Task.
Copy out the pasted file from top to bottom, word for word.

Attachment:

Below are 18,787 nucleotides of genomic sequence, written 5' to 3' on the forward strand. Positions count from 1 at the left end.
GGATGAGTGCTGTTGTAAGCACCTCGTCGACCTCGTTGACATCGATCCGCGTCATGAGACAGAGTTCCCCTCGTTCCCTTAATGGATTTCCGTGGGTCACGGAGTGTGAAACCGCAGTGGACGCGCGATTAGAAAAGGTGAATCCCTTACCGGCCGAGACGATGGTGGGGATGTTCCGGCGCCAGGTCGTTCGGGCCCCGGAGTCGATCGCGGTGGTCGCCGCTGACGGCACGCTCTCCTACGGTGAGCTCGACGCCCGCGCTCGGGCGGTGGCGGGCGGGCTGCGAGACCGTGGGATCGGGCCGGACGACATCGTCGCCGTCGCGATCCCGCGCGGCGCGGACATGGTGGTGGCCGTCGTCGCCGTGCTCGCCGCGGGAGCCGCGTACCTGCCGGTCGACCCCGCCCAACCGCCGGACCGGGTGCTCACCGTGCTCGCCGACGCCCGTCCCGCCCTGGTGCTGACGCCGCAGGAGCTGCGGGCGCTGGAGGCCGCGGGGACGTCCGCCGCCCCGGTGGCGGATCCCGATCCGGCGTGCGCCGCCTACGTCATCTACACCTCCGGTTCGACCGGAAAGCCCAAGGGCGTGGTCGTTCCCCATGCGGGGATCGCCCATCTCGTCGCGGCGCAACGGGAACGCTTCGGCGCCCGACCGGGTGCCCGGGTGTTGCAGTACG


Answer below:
Below are 18,787 nucleotides of genomic sequence, written 5' to 3' on the forward strand. Positions count from 1 at the left end.
GGATGAGTGCTGTTGTAAGCACCTCGTCGACCTCGTTGACATCGATCCGCGTCATGAGACAGAGTTCCCCTCGTTCCCTTAATGGATTTCCGTGGGTCACGGAGTGTGAAACCGCAGTGGACGCGCGATTAGAAAAGGTGAATCCCTTACCGGCCGAGACGATGGTGGGGATGTTCCGGCGCCAGGTCGTTCGGGCCCCGGAGTCGATCGCGGTGGTCGCCGCTGACGGCACGCTCTCCTACGGTGAGCTCGACGCCCGCGCTCGGGCGGTGGCGGGCGGGCTGCGAGACCGTGGGATCGGGCCGGACGACATCGTCGCCGTCGCGATCCCGCGCGGCGCGGACATGGTGGTGGCCGTCGTCGCCGTGCTCGCCGCGGGAGCCGCGTACCTGCCGGTCGACCCCGCCCAACCGCCGGACCGGGTGCTCACCGTGCTCGCCGACGCCCGTCCCGCCCTGGTGCTGACGCCGCAGGAGCTGCGGGCGCTGGAGGCCGCGGGGACGTCCGCCGCCCCGGTGGCGGATCCCGATCCGGCGTGCGCCGCCTACGTCATCTACACCTCCGGTTCGACCGGAAAGCCCAAGGGCGTGGTCGTTCCCCATGCGGGGATCGCCCATCTCGTCGCGGCGCAACGGGAACGCTTCGGCGCCCGACCGGGTGCCCGGGTGTTGCAGTACG